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CPS Budget Cuts: TIF Dollars Targeted as Albany Park Schools Lose $6M

By Patty Wetli | August 12, 2013 9:21am
 Ald. Deb Mell and Ald. Rey Colon signed a ceremonial check that would send TIF dollars back to schools.
Ald. Deb Mell and Ald. Rey Colon signed a ceremonial check that would send TIF dollars back to schools.
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DNAinfo/Patty Wetli

ALBANY PARK — Albany Park schools collectively lost $6 million for the coming school year as Chicago Public Schools switched to a new formula for allocating budget dollars.

At the same time, in 2012 alone the neighborhood's five Tax Increment Financing districts diverted $4.6 million in residents' property taxes.

In a TIF district, tax revenue generated by increased property values goes into a special fund earmarked for infrastructure and capital improvements in the district instead of the Board of Education or Park District.

"This is your money. You want it? Can you do something with it? Talk to the mayor," said Tom Tresser, co-founder of the Civic Lab, as he conducted a "TIF Illumination" seminar for residents of Albany Park Thursday night.

More than 100 people packed the basement of Christ Lutheran Church, 3253 W. Wilson Ave., to hear Tresser's presentation. Ald. Deb Mell (33rd) and Ald. Rey Colon (35th) were among the attendees.

Both aldermen signed a ceremonial check that would return TIF dollars to their original taxing bodies, among them Chicago Public Schools.

Colon added that he did so reluctantly.

"I don't think the [TIF] surplus is a good fix," he said. "Our problem with our schools is bigger than the TIF solution."

Timothy Meegan, a teacher at Roosevelt High School and one of the event's organizers along with the Albany Park Neighborhood Council, conceded the point to Colon.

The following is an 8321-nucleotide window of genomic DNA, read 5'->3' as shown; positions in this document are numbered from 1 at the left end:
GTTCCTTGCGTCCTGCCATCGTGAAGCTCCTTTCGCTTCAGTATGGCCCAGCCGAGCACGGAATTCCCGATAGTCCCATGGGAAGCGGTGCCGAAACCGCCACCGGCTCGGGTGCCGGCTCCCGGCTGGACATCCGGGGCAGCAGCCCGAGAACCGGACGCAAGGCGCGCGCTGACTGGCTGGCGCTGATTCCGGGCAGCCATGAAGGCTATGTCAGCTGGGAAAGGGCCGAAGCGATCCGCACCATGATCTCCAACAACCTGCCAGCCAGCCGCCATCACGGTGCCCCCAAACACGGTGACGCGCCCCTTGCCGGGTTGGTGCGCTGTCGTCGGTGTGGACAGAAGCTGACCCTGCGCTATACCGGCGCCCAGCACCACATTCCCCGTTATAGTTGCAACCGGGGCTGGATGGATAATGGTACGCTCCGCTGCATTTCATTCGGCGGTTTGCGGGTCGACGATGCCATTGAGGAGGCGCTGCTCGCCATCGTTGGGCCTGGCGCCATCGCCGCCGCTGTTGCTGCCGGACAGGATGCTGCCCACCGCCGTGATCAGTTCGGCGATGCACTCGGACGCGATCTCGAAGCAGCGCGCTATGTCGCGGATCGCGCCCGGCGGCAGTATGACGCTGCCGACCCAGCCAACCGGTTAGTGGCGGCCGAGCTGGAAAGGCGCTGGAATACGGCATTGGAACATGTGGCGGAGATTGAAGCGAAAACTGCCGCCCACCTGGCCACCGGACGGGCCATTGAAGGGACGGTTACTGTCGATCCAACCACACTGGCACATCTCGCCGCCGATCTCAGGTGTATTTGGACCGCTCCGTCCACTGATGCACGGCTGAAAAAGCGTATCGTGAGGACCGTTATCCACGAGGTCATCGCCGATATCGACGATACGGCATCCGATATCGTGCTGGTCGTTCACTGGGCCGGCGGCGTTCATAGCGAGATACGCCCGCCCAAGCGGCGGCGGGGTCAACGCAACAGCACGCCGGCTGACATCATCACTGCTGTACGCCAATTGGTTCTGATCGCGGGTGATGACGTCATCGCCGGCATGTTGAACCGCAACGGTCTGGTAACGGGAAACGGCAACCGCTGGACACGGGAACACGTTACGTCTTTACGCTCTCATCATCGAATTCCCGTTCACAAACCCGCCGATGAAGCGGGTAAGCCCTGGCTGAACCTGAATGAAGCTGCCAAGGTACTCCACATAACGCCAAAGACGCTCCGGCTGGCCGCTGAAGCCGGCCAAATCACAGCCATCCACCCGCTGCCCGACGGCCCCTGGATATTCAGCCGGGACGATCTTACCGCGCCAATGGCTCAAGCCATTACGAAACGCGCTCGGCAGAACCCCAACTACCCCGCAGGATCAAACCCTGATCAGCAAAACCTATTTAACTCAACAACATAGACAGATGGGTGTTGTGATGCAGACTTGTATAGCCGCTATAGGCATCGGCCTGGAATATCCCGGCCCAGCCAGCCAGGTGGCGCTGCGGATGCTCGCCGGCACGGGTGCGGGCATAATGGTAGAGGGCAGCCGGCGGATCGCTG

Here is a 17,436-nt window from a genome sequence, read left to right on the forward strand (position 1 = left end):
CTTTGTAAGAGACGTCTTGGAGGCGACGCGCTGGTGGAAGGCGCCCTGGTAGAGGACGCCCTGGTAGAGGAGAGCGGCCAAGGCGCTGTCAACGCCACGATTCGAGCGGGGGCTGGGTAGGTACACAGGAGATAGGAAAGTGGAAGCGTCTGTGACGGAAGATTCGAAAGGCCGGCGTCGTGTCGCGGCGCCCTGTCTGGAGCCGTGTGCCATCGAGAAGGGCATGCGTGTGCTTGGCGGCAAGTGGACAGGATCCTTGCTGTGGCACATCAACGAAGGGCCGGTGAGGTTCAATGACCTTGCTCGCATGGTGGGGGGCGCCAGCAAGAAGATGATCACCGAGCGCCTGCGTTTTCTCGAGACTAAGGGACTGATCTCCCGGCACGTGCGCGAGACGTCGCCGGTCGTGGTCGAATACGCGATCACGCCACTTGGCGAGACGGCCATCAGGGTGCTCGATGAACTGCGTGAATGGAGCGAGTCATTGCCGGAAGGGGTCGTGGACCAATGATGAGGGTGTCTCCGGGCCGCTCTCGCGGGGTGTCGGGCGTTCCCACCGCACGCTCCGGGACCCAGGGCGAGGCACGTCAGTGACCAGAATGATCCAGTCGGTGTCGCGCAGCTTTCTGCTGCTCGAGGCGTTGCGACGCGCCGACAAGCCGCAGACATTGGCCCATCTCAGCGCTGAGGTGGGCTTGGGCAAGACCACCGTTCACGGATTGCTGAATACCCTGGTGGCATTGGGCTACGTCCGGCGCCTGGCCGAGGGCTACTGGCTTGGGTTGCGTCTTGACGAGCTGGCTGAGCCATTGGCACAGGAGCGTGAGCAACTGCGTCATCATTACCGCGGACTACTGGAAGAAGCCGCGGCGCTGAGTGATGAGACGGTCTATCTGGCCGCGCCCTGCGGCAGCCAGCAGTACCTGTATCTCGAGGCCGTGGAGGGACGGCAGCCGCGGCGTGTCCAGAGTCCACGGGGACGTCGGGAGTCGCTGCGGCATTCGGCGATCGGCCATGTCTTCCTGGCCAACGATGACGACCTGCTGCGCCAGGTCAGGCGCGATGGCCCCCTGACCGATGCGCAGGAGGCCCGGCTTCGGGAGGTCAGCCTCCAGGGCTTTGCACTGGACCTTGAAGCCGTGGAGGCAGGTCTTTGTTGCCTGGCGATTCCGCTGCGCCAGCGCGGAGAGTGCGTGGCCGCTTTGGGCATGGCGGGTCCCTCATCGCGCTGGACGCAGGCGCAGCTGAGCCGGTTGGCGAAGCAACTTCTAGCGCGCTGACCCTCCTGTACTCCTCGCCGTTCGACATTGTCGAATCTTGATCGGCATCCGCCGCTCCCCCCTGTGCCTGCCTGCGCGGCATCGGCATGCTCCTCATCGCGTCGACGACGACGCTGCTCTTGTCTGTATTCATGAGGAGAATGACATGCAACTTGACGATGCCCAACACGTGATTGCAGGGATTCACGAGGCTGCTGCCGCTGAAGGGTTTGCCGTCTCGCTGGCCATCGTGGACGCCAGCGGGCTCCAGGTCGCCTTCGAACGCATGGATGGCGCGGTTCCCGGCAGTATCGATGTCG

"TIF is a one-time fix," Meegan said. "But we need it. How are schools going to function?"

Representatives from various neighborhood schools were on hand to detail what the budget cuts will mean for their students in the coming school year.

At Albany Park Multicultural Academy, down $350,000, after-school programs will be eliminated. Parents have credited these programs with helping to raise graduation rates.

Murphy Elementary, down $700,000, lost its band program and had to drop its reading intervention program and counseling for families in crisis.

A dual-language coordinator position, which bridged the gap between administrators and non-English speaking parents, also came under the ax at Murphy and Volta elementary schools.

"CPS asks parents to get involved and then cuts resources," said a Murphy parent.

The list of cuts kept coming: $1.6 million at Roosevelt; $750,000 at Bateman; $600,000 at Haugen; $450,000 at Cleveland; $400,000 at Belding; $300,000 at Hibbard; $250,000 at Volta; $300,000 at Edison Regional Gifted Center; $350,000 at Patrick Henry; and $115,000 at North River.

"Damage to any one of our schools is a damage to all of us," said  one Volta parent via a translator.

Attendees were encouraged to call the mayor's office and demand the return of TIF dollars to schools.

Noted Tresser, "This country got started when they were messing with our taxes."